Home Africa How Two Young Africans Are Fighting Malaria in the Region Using Soap

How Two Young Africans Are Fighting Malaria in the Region Using Soap


Two former Burkinabe students are set to change the way in which Africans respond to the upsetting mosquitoes in the region, by using a soap.


The answer to Africa’s malaria epidemic and consequently other mosquito related crisis could be put to an end by a bar of soap, at least that is what two young African creatives think.

With a goal of fighting malaria, two former students Moctar Dembélé of Burkina Faso and Gérard Niyondiko of Burundi invented a life-saving solution that could save Africa from the mosquito menace.

Their invention, Faso Soap, is a malaria-fighting soap which they created using locally sourced products including lemongrass, shea butter, and other insect-repelling herbs that remain a secret. According to the entrepreneurs, they chose soap because of its effectiveness and usability. The two did not want to introduce a new behavior to the users hence a soap fit perfectly into their plan.

The team has been working on the project since 2013 when they first came into the limelight after winning $25,000 Grand Prize in the Global Social Venture Competition(GSVC). GSVC which was launched by Berkeley MBA students is a global competition, designed to help budding entrepreneurs to transform their ideas into businesses that will have a positive social impact. The project emerged on top after beating 650 other competitors from nearly 40 countries to become the first Africans as well as the first non-Americans team to win the award.

After winning, Niyondiko explained to CNN about the product and the reasons they decided on working with a soap: “In our country the majority of the population lives below the poverty line,” Niyondiko said, “so we thought of a repellent and larvicidal mosquito soap which will be accessible and affordable to the majority of the population, seeing that soap is a commodity product and especially not going to add other additional costs to the population.”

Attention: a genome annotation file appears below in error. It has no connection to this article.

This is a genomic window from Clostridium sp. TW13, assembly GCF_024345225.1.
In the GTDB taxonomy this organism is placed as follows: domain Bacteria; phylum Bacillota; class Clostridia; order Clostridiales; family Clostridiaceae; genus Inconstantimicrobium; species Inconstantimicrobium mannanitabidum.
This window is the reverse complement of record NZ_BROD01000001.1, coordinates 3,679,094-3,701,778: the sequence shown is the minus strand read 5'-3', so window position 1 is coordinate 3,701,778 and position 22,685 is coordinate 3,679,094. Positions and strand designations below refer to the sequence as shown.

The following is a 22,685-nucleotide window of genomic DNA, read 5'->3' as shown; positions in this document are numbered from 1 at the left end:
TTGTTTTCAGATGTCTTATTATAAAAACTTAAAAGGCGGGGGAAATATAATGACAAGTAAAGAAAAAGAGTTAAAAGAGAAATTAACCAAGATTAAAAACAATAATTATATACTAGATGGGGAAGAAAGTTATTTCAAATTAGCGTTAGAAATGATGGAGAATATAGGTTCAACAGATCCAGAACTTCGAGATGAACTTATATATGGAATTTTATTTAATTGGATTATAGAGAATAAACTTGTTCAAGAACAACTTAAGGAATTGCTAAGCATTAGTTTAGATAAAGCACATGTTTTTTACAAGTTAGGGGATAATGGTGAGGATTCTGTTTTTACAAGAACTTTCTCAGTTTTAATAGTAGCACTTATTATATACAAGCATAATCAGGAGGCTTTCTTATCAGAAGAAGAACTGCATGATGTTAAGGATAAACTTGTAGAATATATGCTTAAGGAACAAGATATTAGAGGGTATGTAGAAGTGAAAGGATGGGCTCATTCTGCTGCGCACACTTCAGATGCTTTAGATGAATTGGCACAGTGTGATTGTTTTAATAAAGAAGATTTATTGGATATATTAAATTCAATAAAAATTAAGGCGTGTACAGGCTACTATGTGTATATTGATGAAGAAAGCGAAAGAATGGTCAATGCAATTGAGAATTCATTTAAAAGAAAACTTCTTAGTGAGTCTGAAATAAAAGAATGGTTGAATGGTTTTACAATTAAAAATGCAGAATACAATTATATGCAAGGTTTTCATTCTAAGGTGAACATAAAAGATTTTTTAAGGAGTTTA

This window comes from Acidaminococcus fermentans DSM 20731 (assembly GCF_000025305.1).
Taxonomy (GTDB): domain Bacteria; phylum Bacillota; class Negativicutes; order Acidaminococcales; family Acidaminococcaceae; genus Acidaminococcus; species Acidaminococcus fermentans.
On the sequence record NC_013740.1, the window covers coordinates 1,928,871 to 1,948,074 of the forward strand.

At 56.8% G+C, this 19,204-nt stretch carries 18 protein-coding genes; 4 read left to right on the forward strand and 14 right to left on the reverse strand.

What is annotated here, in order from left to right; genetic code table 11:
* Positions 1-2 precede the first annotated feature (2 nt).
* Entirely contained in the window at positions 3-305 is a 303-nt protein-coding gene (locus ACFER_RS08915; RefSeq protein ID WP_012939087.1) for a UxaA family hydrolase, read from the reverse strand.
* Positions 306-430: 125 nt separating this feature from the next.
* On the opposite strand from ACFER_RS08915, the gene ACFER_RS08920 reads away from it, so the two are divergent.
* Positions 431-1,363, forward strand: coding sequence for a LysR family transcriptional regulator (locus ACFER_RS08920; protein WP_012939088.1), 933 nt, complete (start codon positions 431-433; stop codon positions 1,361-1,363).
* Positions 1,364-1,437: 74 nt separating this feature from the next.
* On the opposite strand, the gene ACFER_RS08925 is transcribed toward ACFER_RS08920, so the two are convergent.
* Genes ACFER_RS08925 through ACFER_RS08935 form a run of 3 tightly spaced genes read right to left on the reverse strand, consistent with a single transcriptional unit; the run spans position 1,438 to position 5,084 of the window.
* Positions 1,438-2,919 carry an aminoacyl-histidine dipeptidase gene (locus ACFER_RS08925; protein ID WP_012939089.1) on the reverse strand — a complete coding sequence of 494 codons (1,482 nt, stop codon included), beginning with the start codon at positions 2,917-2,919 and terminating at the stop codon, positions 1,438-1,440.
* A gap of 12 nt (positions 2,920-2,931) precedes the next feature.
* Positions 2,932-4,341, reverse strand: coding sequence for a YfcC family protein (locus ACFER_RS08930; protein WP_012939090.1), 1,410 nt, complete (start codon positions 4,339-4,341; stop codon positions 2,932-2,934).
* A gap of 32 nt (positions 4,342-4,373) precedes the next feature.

In a bid to raise enough capital to support product testing and development, through a partnership with a Stanford graduate and a social entrepreneur, they launched ‘100,000 Lives‘ a crowdfunding campaign aimed at raising $113,000. Already, the target has been partially met.

The developers hope to have the soap ready for the market by 2018, when all the clinical testing will have been done, to prove its safety and effectiveness before it can be distributed to the public. The funds will also be used for product development.

“Our goal is that our soap is widely distributed to reach the largest possible number in sub-Saharan Africa and other parts of the world affected by malaria.”

How it works

The team says that after bathing, the soap leaves on the skin a scent that repels mosquitoes. Moreover, the waste water products (after using the soap) contain substances that prevent the development of mosquito larvae.

With water sanitation problems in Africa, this could be the answer to the gaping water ditches and open drainage systems that act as breeding ground for the insects.

Although Africa is making great progress in fighting Malaria, a disease that is widespread in the continent, a new development that could make the fight easier and faster is always welcome.

In April, the World Health Organization announced that at least six countries: Algeria, Botswana, Cape Verde, Comoros, South Africa, and Swaziland could be free of Malaria by 2020.

Malaria still remains a major threat in Africa with 9 out of ten deaths from Malaria in 2015 being from Sub-Saharan Africa. In May 2015, the World Health Assembly endorsed a new Global Technical Strategy for Malaria. The strategy includes ambitious goals for malaria control and elimination in the next 15-year period.

The team hopes that the soap “will fulfill the desire of the population to be clean, as well as protect them from malaria, without any additional cost to them.”

Let’s wait in hope that the soap turns out to be the solution to mosquito menace which has now brought about the Zika virus, known for causing microcephaly and other neurological disorders.

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